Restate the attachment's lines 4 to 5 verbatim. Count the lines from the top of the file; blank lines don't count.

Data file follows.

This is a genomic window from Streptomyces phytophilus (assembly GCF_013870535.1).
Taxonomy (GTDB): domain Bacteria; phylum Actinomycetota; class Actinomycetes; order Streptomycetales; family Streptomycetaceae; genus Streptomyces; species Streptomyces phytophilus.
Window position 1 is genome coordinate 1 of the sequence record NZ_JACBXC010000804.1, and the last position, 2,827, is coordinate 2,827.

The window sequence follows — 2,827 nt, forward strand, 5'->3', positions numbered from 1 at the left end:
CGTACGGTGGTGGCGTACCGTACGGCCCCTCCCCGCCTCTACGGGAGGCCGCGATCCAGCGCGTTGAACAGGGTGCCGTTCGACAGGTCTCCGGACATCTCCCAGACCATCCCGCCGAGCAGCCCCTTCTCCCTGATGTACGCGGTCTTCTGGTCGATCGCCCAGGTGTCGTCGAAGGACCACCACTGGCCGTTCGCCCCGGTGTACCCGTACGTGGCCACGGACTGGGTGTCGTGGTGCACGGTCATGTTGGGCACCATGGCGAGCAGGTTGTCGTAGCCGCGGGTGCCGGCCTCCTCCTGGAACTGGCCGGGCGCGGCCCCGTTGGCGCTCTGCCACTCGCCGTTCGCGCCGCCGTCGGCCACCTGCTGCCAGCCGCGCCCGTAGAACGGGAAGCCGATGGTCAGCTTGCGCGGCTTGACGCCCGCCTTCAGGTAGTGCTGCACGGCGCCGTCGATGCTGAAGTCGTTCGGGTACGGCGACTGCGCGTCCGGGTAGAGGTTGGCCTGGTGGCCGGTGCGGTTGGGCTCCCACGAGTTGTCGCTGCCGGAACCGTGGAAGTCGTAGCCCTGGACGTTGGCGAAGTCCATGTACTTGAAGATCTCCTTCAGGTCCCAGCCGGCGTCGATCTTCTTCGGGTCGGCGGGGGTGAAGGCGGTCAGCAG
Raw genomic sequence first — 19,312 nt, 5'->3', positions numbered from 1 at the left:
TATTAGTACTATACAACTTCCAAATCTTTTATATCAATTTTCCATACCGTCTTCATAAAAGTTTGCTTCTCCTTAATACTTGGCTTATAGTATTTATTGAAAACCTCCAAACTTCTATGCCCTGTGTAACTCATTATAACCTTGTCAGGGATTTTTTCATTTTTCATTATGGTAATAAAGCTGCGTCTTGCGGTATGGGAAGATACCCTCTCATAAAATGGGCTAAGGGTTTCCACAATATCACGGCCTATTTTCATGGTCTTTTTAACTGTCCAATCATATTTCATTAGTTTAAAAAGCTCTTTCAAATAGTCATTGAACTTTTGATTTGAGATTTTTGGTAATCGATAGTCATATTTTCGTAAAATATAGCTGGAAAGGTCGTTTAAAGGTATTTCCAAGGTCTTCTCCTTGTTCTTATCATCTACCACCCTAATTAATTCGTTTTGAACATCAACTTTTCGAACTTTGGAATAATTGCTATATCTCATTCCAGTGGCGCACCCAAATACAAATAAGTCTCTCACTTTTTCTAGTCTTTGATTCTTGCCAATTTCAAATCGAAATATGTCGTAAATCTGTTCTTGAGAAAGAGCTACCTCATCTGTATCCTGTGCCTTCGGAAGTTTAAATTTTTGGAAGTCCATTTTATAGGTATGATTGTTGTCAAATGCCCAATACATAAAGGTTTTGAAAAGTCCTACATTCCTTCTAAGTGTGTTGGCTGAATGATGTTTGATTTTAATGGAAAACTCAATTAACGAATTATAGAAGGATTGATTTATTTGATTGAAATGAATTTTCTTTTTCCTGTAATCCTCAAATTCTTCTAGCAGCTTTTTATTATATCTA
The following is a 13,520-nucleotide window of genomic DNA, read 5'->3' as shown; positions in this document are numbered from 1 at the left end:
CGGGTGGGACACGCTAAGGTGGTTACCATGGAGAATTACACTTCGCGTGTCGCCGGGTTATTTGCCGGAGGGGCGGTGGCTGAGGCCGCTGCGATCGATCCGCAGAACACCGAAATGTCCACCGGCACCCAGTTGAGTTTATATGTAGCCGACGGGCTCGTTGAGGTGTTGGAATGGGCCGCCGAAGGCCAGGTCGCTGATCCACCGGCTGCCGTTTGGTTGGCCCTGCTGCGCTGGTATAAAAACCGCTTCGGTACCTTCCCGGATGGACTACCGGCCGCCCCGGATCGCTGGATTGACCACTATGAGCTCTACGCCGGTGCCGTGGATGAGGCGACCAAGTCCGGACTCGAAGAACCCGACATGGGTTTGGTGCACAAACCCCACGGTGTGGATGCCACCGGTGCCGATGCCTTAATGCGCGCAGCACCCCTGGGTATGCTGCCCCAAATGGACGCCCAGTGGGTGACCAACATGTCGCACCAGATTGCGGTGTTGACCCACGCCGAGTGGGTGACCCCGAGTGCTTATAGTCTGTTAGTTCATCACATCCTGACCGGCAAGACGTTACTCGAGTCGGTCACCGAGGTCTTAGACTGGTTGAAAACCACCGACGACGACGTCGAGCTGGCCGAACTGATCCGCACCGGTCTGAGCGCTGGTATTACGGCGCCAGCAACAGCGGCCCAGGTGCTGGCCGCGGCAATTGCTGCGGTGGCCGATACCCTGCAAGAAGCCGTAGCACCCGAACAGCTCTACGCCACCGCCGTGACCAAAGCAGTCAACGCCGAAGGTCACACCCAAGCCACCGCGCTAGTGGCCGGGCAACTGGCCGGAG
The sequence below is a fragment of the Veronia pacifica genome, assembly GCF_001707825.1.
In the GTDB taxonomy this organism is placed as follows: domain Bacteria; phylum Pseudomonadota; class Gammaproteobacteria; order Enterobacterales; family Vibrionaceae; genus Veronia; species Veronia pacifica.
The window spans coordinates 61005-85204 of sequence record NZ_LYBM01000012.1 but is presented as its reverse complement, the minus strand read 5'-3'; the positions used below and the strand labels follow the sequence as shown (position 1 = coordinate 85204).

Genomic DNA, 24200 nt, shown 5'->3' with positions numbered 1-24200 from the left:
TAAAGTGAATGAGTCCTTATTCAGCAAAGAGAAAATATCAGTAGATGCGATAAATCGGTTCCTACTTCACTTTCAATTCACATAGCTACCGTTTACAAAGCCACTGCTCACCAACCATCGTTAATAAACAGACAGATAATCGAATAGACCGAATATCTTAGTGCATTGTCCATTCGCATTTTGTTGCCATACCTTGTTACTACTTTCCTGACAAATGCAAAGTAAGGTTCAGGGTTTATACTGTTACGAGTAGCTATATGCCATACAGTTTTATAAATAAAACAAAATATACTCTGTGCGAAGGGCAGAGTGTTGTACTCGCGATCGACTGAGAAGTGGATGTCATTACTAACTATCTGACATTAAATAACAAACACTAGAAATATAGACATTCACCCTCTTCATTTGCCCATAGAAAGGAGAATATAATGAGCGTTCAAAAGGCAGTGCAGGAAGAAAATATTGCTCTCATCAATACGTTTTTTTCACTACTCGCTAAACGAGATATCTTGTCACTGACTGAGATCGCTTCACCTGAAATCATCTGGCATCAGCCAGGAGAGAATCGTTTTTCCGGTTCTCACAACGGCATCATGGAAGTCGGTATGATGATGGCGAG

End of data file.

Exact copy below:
The window sequence follows — 2,827 nt, forward strand, 5'->3', positions numbered from 1 at the left end:
CGTACGGTGGTGGCGTACCGTACGGCCCCTCCCCGCCTCTACGGGAGGCCGCGATCCAGCGCGTTGAACAGGGTGCCGTTCGACAGGTCTCCGGACATCTCCCAGACCATCCCGCCGAGCAGCCCCTTCTCCCTGATGTACGCGGTCTTCTGGTCGATCGCCCAGGTGTCGTCGAAGGACCACCACTGGCCGTTCGCCCCGGTGTACCCGTACGTGGCCACGGACTGGGTGTCGTGGTGCACGGTCATGTTGGGCACCATGGCGAGCAGGTTGTCGTAGCCGCGGGTGCCGGCCTCCTCCTGGAACTGGCCGGGCGCGGCCCCGTTGGCGCTCTGCCACTCGCCGTTCGCGCCGCCGTCGGCCACCTGCTGCCAGCCGCGCCCGTAGAACGGGAAGCCGATGGTCAGCTTGCGCGGCTTGACGCCCGCCTTCAGGTAGTGCTGCACGGCGCCGTCGATGCTGAAGTCGTTCGGGTACGGCGACTGCGCGTCCGGGTAGAGGTTGGCCTGGTGGCCGGTGCGGTTGGGCTCCCACGAGTTGTCGCTGCCGGAACCGTGGAAGTCGTAGCCCTGGACGTTGGCGAAGTCCATGTACTTGAAGATCTCCTTCAGGTCCCAGCCGGCGTCGATCTTCTTCGGGTCGGCGGGGGTGAAGGCGGTCAGCAG